Ninjabro
#19
They should be rewarded for doing something that is perceived as good to promote the behavior and overall happiness.
That cannot happen if you entirely deny free will, adhering to hard determinism. Technically, nothing can, in the true sense of the statement, ever be "percieved as good", and most certainly we can do nothing to "promote" anything including overall happiness when we are nothing more than the result of causal chains that have left us out of control of anything. This includes even our thoughts, including the ability to percieve something as good, because we could have percieved of it in no other way, and if we reward someone, then we could have done no different and not rewarded them. Even the statements we are making in the thread would be completely out of our control ... what we are saying would have already been decided for us long ago.
 

SolitaryIndividual

Pig that doesn't eat Jews
Ninjabro
#20
Anything that is in existence physical or metaphysical either came from something previous(a precause), randomly occurred, or has always existed. If you see any other possibility for something coming into existence then please add it to the list. We have not always existed so we can rule that out, random events equal random will which negates free will; so lets look at the idea for a precause.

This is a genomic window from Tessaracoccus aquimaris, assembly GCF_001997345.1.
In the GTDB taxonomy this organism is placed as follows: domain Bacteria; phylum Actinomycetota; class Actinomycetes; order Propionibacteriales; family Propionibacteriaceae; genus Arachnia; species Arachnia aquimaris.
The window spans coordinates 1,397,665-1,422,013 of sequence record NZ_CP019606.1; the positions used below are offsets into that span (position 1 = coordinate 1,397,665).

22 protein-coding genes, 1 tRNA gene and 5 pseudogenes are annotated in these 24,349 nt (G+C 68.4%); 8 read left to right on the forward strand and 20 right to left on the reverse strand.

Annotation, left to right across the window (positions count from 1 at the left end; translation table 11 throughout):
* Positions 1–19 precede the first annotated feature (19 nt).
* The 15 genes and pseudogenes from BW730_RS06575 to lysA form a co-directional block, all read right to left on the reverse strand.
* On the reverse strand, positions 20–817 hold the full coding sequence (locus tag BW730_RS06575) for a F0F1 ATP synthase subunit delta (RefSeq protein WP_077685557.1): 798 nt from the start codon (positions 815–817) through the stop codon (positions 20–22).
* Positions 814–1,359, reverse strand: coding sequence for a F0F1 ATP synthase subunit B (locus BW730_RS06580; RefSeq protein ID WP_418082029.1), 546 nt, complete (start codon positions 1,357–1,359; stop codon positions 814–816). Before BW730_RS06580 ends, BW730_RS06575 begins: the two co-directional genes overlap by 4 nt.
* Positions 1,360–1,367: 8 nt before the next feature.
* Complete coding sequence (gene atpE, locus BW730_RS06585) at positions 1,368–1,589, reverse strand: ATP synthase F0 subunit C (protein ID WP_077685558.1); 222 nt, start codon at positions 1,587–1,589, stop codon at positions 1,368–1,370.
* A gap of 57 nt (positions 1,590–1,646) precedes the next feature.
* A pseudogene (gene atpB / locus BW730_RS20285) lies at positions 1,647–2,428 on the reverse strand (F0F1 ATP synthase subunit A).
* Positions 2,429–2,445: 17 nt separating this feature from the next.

Now you could say the person is their own precause and this idea works until you trace back far enough and realize that their had to be a precause before the person existed that made the person the way they are. Thus all precauses that the person chained together began with this cause that the person had nothing to do with, yet this cause led to the person oding everything in their life, without it their life could've been completely different.

Another thing you have to remember is that a cause is much bigger than just a person a cause is everything working together. For example I look at the sun then all of a sudden I feel happy, this tiny cause has now reshaped my entire day. Same goes with any event.

For the reasons listed above I see no way possible for free will to exist. Could it exist? I guess it's possible, but every little bit of evidence suggests it doesn't. Except for a God such as the Christian God who has no beginning and is essentially his own cause. Since the original cause for all of his actions is himself he has free will IMO.